We all know what addiction is. But what exactly is recovery? How do we define it?
An ongoing journey, one that is exciting and keeps you interested in living life. The shift that occurs in recovery will literally change your personality. Life becomes interesting and exciting again. We start to anticipate future events with enthusiasm again. We are no longer simply existing to use drugs.
An experiment in building healthy relationships. Recovery is all about relationships. No man is an island. We need help to recover and we end up helping others. This is the great journey, the great revelation–that we can recover together. Old relationships are restored.
Not the drag that you think it will be when you are still using drugs and alcohol. Before we get sober, most us believe we will never have fun again. The reality is that our idea of fun changes as we stay clean and sober. Our priorities shift.
Not having to lie anymore. This is true freedom. Your mind is relieved from the obsession of figuring out how to maintain a dual existence and put up a front to certain people. When we are actively using drugs and alcohol, we don’t realize how much energy this takes away from us.
A commitment to progress. In active addiction, we are just coasting along, using one drug after another, and basically chasing the same high over and over again. We don’t stop to consider goals, aspirations, or great things we’d like to accomplish. Recovery changes all that and gives us purpose.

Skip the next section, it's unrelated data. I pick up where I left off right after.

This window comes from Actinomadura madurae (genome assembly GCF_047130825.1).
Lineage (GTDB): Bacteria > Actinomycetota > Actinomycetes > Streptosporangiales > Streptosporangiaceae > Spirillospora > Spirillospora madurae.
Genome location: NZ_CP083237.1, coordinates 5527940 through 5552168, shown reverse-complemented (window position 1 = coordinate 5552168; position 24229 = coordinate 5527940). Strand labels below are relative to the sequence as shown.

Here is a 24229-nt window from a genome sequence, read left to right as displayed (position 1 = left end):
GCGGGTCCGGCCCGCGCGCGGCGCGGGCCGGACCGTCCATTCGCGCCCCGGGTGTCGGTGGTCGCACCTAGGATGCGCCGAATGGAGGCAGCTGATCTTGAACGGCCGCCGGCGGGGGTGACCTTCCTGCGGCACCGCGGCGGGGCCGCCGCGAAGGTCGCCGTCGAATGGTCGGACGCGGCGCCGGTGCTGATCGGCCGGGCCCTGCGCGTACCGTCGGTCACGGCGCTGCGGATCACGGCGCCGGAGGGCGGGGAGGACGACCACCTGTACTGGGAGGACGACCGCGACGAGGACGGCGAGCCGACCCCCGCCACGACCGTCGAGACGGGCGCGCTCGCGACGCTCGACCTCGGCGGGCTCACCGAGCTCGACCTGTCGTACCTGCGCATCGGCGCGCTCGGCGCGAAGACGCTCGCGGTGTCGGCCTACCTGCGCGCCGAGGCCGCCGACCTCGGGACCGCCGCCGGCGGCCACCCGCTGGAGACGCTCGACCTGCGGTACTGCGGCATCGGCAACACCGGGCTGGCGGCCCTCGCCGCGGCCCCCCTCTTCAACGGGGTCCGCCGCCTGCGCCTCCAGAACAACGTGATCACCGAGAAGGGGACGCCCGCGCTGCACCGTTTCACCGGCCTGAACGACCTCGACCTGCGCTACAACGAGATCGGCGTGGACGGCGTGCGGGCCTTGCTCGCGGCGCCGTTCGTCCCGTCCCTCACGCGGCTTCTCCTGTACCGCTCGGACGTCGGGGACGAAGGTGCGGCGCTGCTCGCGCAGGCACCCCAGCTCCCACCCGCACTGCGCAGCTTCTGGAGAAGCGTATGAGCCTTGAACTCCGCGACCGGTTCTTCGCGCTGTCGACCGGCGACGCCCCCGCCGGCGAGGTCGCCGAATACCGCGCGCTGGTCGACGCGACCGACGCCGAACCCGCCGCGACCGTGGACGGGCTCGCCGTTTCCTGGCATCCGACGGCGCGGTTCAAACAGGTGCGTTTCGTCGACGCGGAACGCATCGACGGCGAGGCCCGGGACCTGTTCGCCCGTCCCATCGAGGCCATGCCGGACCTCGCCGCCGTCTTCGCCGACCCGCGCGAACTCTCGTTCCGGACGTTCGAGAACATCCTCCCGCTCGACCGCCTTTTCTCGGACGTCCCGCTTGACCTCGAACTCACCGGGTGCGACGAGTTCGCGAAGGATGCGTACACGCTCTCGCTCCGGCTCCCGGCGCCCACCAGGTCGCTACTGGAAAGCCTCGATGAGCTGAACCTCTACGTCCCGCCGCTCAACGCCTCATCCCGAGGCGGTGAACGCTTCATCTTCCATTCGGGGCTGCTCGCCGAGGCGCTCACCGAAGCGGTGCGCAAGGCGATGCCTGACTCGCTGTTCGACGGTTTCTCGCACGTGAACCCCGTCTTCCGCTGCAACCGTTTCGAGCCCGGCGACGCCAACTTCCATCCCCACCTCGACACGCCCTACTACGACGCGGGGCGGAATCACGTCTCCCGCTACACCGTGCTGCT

Spiritual. It is replacing the obsession of self-medicating with a connection with a higher power and a meaningful life.
A series of goals. The day-at-a-time philosophy of twelve step programs encourages us to make a daily goal of maintaining sobriety for that day. The success that comes with living this philosophy builds on itself and teaches us discipline and perseverance.
More than anything, though, I think recovery is the ability to create a new life for yourself.
Action Items: What you can do
1) Give some thought to your goals. Live mindfully. Make sure you are making progress in your life and not simply coasting along. Remember the zombie-like state we lived in during addiction and strive to live more purposefully than that.
2) Grow spiritually. Ask yourself: “What can I do today to connect with my higher power?”
3) Stay grateful. Remember how much your life is changed and give yourself credit for it. Appreciate how far you’ve come in recovery. If you’re clean and sober today, you’re a miracle!